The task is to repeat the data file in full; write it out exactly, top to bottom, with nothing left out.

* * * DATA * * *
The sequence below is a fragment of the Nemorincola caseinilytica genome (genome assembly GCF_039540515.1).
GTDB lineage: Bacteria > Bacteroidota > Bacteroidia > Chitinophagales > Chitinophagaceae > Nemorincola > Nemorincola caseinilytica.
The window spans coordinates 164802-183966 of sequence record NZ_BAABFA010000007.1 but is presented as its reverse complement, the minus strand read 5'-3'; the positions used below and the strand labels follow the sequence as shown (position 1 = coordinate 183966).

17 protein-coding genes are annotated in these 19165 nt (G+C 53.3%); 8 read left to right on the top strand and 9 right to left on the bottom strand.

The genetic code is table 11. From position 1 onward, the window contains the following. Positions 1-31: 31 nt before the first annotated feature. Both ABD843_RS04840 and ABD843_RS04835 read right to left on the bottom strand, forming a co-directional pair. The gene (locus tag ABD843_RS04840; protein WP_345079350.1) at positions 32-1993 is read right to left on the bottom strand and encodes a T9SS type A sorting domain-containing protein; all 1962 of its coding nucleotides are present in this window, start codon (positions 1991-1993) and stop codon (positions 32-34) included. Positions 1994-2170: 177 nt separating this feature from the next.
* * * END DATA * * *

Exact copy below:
The sequence below is a fragment of the Nemorincola caseinilytica genome (genome assembly GCF_039540515.1).
GTDB lineage: Bacteria > Bacteroidota > Bacteroidia > Chitinophagales > Chitinophagaceae > Nemorincola > Nemorincola caseinilytica.
The window spans coordinates 164802-183966 of sequence record NZ_BAABFA010000007.1 but is presented as its reverse complement, the minus strand read 5'-3'; the positions used below and the strand labels follow the sequence as shown (position 1 = coordinate 183966).

17 protein-coding genes are annotated in these 19165 nt (G+C 53.3%); 8 read left to right on the top strand and 9 right to left on the bottom strand.

The genetic code is table 11. From position 1 onward, the window contains the following. Positions 1-31: 31 nt before the first annotated feature. Both ABD843_RS04840 and ABD843_RS04835 read right to left on the bottom strand, forming a co-directional pair. The gene (locus tag ABD843_RS04840; protein WP_345079350.1) at positions 32-1993 is read right to left on the bottom strand and encodes a T9SS type A sorting domain-containing protein; all 1962 of its coding nucleotides are present in this window, start codon (positions 1991-1993) and stop codon (positions 32-34) included. Positions 1994-2170: 177 nt separating this feature from the next.